U.S. Pat. No. 4,930,018 to Chan et al. teaches the reduction of paper cockle and graininess of ink jet prints. Printing of a given scan line occurs multiple times, with three different dye loadings, with pixels requiring the highest dye loading printed on one pass, pixels requiring an intermediate dye loading printed on another pass, and pixels requiring the lowest dye loading on another pass. The method takes as input continuous tone RGB (red--green--blue) images and performs RGB-CMYK (cyan--magenta--yellow key or black) conversion with full under color removal. As understood, printing is performed at half resolution, so that "pixels" in the input image correspond to 2×2 blocks in the output image. The image data is first error diffused from 8 bits per pixel per separation to 4 bits pixel per separation. Then, for each pixel, a count of up to 4 drops of each dye loading is computed, for each separation. There are multiple choices, ranked in order of total ink coverage. If the highest coverage choice exceeds the maximum allowable coverage, the separation with highest coverage is changed to use a lower coverage value for the same gray level, if possible. If it is not possible to stay at the same gray level, the gray level for that separation is dropped by one, and the error passed on to neighbors. The process iterates until the total ink coverage is as low as required. Pixels within the 2×2 block are assigned values (0 or 1) by proceeding around the block in clockwise order, and filling in pixels in order. First, the high dye load pixels are turned on, then the medium, then the low. Within each dye loading group, first black is turned on, until there are no more black pixels of that dye loading, then the next pixels in the cycle are cyan, until there are no more cyan required, then magenta, and yellow, and then the next dye load group. By maximizing ink coverage and using multiple dye loadings, they reduce the noisiness of the image, and by maintaining the total ink coverage within known limits, they prevent the many problems associated with excessive ink.
U.S. Pat. No. 4,999,646 to Trask teaches limiting coverage to 100% coverage (by the above definition of coverage), or perhaps between 100 and 200% coverage (if 100% corresponds exactly to no white spaces on a page), owing to the circular shape and overlap of print dots. Coverage is limited by using 2×2 super pixels and assigning each one drop per pixel in a combination that depends on the color required. Assuming one bit per separation input with full undercolor removal, there are eight possible colors that could be requested (including white). In order to reduce patterning due to the multiple swaths, two passes are used, each of a checkerboard pattern of pixels (the two passes being offset to provide full coverage). The two pass process allows ink to dry between passes.
In accordance with the invention, there is provided a method for reducing the amount of marking material used in an printer to reduce marking materials coverage in full color images to less than 200%, while minimally affecting the appearance of the color image.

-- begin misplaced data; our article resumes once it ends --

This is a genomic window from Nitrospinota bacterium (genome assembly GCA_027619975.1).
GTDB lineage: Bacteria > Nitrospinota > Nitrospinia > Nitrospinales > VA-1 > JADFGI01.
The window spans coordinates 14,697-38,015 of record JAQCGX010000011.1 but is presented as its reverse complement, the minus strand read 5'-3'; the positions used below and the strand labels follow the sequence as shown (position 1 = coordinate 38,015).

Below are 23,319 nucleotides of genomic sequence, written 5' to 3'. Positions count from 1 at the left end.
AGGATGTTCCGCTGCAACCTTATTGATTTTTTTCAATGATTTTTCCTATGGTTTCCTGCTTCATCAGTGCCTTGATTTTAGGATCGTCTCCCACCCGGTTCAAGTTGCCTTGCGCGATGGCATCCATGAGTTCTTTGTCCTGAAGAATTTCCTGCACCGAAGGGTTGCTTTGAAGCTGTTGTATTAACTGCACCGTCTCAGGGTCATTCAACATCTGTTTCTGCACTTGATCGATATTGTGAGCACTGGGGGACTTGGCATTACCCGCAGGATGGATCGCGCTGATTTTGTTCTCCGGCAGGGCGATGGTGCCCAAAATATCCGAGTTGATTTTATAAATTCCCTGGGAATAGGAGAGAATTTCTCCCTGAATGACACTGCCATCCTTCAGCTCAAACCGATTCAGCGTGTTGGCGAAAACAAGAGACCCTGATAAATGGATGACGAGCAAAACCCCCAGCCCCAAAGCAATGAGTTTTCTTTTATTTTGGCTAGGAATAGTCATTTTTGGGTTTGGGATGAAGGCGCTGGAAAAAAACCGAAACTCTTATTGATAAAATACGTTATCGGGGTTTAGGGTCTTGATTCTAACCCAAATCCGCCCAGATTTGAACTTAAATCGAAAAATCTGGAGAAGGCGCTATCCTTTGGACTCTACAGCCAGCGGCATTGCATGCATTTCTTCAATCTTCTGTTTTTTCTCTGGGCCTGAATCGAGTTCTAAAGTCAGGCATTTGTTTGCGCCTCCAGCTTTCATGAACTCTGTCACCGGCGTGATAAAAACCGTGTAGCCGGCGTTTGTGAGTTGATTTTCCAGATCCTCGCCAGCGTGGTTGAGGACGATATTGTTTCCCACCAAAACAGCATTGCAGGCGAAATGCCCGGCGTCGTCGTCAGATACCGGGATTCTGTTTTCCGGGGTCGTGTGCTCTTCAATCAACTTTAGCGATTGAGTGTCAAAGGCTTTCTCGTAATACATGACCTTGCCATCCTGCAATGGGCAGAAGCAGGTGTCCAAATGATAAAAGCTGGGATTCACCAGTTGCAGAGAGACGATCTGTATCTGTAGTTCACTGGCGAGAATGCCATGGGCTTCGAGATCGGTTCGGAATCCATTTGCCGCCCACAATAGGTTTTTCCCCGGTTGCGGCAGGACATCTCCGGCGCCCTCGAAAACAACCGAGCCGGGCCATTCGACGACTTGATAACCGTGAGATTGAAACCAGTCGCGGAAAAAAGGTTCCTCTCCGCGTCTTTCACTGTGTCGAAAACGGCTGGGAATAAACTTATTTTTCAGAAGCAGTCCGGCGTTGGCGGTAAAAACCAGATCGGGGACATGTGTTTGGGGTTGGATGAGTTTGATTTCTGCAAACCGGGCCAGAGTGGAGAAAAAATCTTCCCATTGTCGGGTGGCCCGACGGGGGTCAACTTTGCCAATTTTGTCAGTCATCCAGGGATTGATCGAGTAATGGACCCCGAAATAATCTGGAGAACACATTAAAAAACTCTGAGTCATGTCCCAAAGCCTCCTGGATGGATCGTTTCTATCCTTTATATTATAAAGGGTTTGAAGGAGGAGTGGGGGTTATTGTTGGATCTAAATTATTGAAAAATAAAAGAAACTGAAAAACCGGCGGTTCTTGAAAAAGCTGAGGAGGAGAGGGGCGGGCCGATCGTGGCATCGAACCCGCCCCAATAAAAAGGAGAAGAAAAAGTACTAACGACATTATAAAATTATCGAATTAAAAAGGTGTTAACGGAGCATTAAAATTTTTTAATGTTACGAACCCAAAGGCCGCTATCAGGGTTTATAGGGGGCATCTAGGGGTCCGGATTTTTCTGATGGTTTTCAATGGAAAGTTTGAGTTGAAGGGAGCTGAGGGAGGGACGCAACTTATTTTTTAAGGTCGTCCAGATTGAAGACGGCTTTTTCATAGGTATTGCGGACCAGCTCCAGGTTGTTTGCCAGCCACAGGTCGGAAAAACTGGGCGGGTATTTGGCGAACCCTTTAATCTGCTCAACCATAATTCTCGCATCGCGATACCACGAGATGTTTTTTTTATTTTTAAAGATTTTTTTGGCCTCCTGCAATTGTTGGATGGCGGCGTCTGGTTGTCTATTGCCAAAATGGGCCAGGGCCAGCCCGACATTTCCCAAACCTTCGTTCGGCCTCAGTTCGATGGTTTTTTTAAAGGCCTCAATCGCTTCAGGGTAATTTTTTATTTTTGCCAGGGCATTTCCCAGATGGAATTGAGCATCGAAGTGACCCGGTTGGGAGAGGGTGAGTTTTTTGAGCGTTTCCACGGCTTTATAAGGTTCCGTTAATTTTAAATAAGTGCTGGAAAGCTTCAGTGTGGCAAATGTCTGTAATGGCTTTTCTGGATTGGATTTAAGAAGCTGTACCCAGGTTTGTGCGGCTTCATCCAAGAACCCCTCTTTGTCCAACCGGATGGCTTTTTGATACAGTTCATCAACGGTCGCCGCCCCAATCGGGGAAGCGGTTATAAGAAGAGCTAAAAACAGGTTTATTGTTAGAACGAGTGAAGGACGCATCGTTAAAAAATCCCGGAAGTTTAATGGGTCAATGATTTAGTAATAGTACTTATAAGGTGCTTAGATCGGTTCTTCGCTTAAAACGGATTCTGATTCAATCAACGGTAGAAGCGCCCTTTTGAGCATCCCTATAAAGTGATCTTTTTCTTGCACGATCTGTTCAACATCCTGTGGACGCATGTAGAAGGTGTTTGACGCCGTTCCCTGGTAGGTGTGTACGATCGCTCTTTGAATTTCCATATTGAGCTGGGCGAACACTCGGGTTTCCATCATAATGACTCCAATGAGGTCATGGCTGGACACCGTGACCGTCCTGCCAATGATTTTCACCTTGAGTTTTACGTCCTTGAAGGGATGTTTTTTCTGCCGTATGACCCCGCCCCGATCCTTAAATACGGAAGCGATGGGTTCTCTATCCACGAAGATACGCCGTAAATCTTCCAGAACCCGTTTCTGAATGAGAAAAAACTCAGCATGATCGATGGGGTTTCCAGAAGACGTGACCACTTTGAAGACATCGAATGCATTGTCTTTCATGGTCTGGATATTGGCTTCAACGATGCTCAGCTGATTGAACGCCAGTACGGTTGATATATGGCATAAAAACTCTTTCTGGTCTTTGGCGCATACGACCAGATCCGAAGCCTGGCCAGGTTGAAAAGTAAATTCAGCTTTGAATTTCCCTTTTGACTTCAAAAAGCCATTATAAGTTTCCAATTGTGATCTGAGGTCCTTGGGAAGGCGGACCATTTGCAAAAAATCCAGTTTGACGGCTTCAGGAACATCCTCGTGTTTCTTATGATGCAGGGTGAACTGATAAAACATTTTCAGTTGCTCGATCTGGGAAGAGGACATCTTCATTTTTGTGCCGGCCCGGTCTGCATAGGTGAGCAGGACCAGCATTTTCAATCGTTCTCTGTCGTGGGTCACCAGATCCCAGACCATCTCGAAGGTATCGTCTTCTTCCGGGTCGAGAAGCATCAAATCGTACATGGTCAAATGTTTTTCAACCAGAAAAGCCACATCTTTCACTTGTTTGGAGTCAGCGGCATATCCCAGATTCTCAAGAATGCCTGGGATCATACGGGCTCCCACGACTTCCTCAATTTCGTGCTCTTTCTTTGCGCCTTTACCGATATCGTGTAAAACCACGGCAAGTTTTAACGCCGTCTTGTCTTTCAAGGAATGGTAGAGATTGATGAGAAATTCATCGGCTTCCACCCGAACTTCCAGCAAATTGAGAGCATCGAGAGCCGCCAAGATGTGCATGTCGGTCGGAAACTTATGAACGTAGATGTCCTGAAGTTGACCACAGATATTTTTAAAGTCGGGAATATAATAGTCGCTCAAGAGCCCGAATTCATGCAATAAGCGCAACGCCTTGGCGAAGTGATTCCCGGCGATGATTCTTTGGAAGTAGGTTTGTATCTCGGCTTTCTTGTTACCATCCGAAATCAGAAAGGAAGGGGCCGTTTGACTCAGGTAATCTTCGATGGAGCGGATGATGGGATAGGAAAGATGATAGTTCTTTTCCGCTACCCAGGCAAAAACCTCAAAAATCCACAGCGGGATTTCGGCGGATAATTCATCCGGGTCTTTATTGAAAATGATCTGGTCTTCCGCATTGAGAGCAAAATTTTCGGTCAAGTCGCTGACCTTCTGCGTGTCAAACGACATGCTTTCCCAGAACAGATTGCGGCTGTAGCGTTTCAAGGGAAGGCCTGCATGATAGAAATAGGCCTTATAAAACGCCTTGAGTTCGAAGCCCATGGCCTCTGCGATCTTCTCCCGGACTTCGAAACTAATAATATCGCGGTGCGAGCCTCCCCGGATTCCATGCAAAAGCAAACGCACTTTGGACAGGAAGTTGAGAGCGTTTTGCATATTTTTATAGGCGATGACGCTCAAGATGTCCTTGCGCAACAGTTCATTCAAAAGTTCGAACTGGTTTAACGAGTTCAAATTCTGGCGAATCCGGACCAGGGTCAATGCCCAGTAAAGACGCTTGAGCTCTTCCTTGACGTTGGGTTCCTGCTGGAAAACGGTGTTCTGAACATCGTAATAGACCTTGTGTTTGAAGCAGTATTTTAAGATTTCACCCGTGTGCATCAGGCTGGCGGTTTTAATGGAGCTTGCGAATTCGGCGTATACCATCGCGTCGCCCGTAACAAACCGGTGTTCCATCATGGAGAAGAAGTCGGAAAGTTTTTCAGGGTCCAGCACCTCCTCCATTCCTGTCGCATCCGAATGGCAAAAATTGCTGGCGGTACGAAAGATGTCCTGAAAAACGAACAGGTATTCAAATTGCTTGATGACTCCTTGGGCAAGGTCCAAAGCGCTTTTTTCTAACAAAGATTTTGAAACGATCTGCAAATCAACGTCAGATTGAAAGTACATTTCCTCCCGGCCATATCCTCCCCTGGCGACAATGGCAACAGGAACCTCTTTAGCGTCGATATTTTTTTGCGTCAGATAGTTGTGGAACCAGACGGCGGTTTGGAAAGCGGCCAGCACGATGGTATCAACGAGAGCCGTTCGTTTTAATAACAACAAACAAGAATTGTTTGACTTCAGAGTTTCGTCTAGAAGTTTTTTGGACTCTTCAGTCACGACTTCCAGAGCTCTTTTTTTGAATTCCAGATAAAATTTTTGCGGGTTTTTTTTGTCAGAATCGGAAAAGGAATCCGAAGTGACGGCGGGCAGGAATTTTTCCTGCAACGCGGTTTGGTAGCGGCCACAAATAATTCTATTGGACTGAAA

In accordance with one aspect of the invention, in a device for processing images for printing, a method of reducing marking material coverage includes the steps of: making a determination of marking material coverage for an area of the image, based on the number of pixels within the given area that are turned ON. Subsequently, if a determination is made that too much marking material will be printed within the given area, a fraction of the pixels in the area are turned off in each separation to reduce the amount of marking material that will be used for the given area. To prevent artifacts from occurring in the pixel reduction step, a processing path through each given area is used which tends to randomize the turn off effect.
In accordance with another aspect of the invention, the method of determining marking material coverage within a given area includes the steps of: identifying density values of a set of pixels within a subset of the given area of the image for each separation; using the pixel values in the subset as addresses to a Look Up Table (LUT), each address entry in the LUT having associated with it a data entry representing a predicted amount of marking material coverage that will be printed within the subset of the area, given the pixel values in the given area. The process is repeated for all the subsets within the given area, and the address values are summed to determine the amount of marking material resulting from each separation. The marking material coverage value for each separation are summed to determine the total amount of ink that will be used.
In accordance with still another aspect of the invention, the method of determining how many pixels should be turned OFF includes the step of determining, from the predicted amount of marking material coverage, what fraction of the pixels within the given area which should be turned OFF. Then, for each pixel in each separation, a determination is made as to whether that pixel should be turned OFF, in accordance with a function dependent on the condition of previously processed pixels. The determination is made irrespective of the actual image pixel state. In this step, a second condition may be applied to the turn OFF decision, based on whether, for all the separations, the same pixel has been turned off, to prevent the case of no color at the particular position in the image.